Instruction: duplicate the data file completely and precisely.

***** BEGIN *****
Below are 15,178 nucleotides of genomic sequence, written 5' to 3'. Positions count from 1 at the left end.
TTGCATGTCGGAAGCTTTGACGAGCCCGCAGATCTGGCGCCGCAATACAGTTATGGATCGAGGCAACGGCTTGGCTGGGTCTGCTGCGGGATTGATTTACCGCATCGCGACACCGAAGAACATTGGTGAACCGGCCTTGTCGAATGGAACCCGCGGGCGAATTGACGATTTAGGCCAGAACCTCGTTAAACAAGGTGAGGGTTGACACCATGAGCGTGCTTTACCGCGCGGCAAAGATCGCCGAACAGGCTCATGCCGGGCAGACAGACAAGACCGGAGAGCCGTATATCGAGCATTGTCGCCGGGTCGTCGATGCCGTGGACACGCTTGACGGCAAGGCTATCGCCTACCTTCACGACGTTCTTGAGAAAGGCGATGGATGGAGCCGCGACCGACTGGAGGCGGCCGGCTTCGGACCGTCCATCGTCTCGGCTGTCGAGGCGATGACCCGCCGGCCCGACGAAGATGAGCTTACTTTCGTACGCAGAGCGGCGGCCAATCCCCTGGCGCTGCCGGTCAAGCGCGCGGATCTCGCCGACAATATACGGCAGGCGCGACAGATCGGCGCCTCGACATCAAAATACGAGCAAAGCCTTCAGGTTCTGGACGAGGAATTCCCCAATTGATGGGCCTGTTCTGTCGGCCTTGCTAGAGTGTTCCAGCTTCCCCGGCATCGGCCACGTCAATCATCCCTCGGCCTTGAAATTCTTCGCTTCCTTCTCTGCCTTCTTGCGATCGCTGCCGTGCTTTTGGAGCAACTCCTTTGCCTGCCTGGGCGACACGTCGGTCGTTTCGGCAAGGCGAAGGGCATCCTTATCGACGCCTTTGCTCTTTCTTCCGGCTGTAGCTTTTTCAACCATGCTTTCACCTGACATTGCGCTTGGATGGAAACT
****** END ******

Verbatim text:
Below are 15,178 nucleotides of genomic sequence, written 5' to 3'. Positions count from 1 at the left end.
TTGCATGTCGGAAGCTTTGACGAGCCCGCAGATCTGGCGCCGCAATACAGTTATGGATCGAGGCAACGGCTTGGCTGGGTCTGCTGCGGGATTGATTTACCGCATCGCGACACCGAAGAACATTGGTGAACCGGCCTTGTCGAATGGAACCCGCGGGCGAATTGACGATTTAGGCCAGAACCTCGTTAAACAAGGTGAGGGTTGACACCATGAGCGTGCTTTACCGCGCGGCAAAGATCGCCGAACAGGCTCATGCCGGGCAGACAGACAAGACCGGAGAGCCGTATATCGAGCATTGTCGCCGGGTCGTCGATGCCGTGGACACGCTTGACGGCAAGGCTATCGCCTACCTTCACGACGTTCTTGAGAAAGGCGATGGATGGAGCCGCGACCGACTGGAGGCGGCCGGCTTCGGACCGTCCATCGTCTCGGCTGTCGAGGCGATGACCCGCCGGCCCGACGAAGATGAGCTTACTTTCGTACGCAGAGCGGCGGCCAATCCCCTGGCGCTGCCGGTCAAGCGCGCGGATCTCGCCGACAATATACGGCAGGCGCGACAGATCGGCGCCTCGACATCAAAATACGAGCAAAGCCTTCAGGTTCTGGACGAGGAATTCCCCAATTGATGGGCCTGTTCTGTCGGCCTTGCTAGAGTGTTCCAGCTTCCCCGGCATCGGCCACGTCAATCATCCCTCGGCCTTGAAATTCTTCGCTTCCTTCTCTGCCTTCTTGCGATCGCTGCCGTGCTTTTGGAGCAACTCCTTTGCCTGCCTGGGCGACACGTCGGTCGTTTCGGCAAGGCGAAGGGCATCCTTATCGACGCCTTTGCTCTTTCTTCCGGCTGTAGCTTTTTCAACCATGCTTTCACCTGACATTGCGCTTGGATGGAAACT